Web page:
Damage and Scouting. Slugs feed by grating away the surface of the plant tissue with a tooth-covered radula, which works like a rasp. This type of feeding injury is easily distinguished from caterpillar feeding on thick-leafed cole crops like cabbage. The grating action produces a large wound on the leaf surface nearest the slug, which gradually tapers to a smaller hole through the opposite surface. Slug injury to cabbage appears ragged compared with the clean-sided incision typical of caterpillar feeding. On thin-leafed crucifers or other crops, insects produce leaf injury which is virtually indistinguishable from slug feeding. The presence of a glistening slime trail can sometimes be used to distinguish slug injury. Also, most insect pests can be found on the foliage during daylight hours while slugs tend to hide off the plant. Slugs attack the fruit of tomatoes and strawberries leaving small (1/2-inch long), shallow holes in the fruit's surface.
Scout for signs of slug feeding on crop plants near the weedy borders of fields.
Monitoring. A covered pit can be used to provide a humid, sheltered hiding place for slugs during daylight hours. The pit should be four inches in diameter and six inches deep. An aluminum foil-covered shingle or a board can be used as a cover to provide a cool refuge from the sun. Slugs tend to congregate in large numbers in these shelters and may be counted and destroyed during daylight hours. Set monitoring traps near field borders. The traps will not function as well in weedy fields or with crops like cabbage which provide adequate shelter for slugs beneath large-frame leaves close to the ground.
Action Threshold. The literature suggests applying control measures when one to five slugs per trap are found.
Cultural Control. Maintain good weed control within the field and along borders to eliminate daytime refuges of slugs.
Chemical Control. Baits are much more effective at controlling slugs than are foliar applied insecticides. Therefore, it is important to distinguish between caterpillar and slug injury. Apply baits in a clean cultivated strip along the margins of fields to intercept slugs entering fields from weedy borders. For crops that provide plenty of foliar cover near ground level (e.g., cabbage), broadcast the bait through the entire field if slug damage is a problem Weeds provide alternative food sources for slugs and will reduce the effectiveness of baits. Metaldehyde baits (e.g., Deadline Bullets) are currently registered for slug control on many crops. Metaldehyde use is prohibited after edible portions of the plant begin to form. Follow label application instructions carefully for best results.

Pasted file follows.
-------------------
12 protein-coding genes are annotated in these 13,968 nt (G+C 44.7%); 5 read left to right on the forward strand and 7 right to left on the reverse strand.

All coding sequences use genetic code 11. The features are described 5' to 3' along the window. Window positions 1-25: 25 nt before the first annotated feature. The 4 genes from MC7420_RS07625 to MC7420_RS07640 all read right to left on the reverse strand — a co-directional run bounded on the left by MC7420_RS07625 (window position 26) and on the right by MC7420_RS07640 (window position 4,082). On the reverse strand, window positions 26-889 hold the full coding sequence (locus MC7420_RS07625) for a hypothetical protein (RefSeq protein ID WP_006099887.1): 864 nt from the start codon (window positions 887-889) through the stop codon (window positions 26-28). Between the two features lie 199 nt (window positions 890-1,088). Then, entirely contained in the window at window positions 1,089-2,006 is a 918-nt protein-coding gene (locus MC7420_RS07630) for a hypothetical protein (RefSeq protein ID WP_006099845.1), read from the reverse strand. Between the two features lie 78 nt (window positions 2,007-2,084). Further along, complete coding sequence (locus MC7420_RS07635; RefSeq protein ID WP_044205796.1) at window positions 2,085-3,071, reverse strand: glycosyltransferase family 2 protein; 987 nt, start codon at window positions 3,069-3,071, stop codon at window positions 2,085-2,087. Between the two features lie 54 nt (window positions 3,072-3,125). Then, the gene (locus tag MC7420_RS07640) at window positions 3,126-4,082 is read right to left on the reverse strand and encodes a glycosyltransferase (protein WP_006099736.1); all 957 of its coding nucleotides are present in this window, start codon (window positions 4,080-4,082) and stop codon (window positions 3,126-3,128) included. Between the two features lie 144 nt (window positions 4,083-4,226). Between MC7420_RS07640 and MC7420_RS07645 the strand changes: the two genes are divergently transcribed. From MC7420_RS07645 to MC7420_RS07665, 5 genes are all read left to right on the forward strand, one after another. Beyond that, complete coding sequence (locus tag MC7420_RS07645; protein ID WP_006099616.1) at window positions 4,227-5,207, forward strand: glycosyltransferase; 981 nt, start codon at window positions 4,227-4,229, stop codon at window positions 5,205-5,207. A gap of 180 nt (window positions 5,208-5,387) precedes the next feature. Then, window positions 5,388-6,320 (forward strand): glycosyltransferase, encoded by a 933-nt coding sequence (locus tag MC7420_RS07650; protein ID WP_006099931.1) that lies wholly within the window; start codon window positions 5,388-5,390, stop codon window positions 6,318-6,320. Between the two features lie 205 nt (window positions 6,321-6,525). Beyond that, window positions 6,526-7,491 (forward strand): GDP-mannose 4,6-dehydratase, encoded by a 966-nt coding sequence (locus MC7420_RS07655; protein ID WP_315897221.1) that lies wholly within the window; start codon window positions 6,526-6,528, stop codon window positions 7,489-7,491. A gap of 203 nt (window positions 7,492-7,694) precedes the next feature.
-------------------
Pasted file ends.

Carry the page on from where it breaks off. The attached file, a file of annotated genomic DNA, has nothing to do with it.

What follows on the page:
The information in this material is for educational purposes. The recommendations contained are based on the best available knowledge at the time of printing. Any reference to commercial products, trade or brand names is for information only, and no endorsement or approval is intended. The Cooperative Extension system does not guarantee or warrant the standard of any product referenced or imply approval of the product to the exclusion of others which also may be available.All agrochemicals/pesticides listed are registered for suggested uses in accordance with federal and Connecticut state laws and regulations as of the date of printing. If the information does not agree with current labeling, follow the label instructions. The label is the law.Warning! Agrochemicals/pesticides are dangerous. Read and follow all instructions and safety precautions on labels. Carefully handle and store agrochemicals/pesticides in originally labeled containers immediately in a safe manner and place. Contact the Connecticut Department of Environmental Protection for current regulations.The user of this information assumes all risks for personal injury or property damage.Issued in furtherance of Cooperative Extension work, Acts of May 8 and June 30, 1914, in cooperation with the U.S. Department of Agriculture. Kirklyn M. Kerr, Director, Cooperative Extension System, The University of Connecticut, Storrs. The Connecticut Cooperative Extension System offers its programs to persons regardless of race, color, national origin, sex, age or disability and is an equal opportunity employer.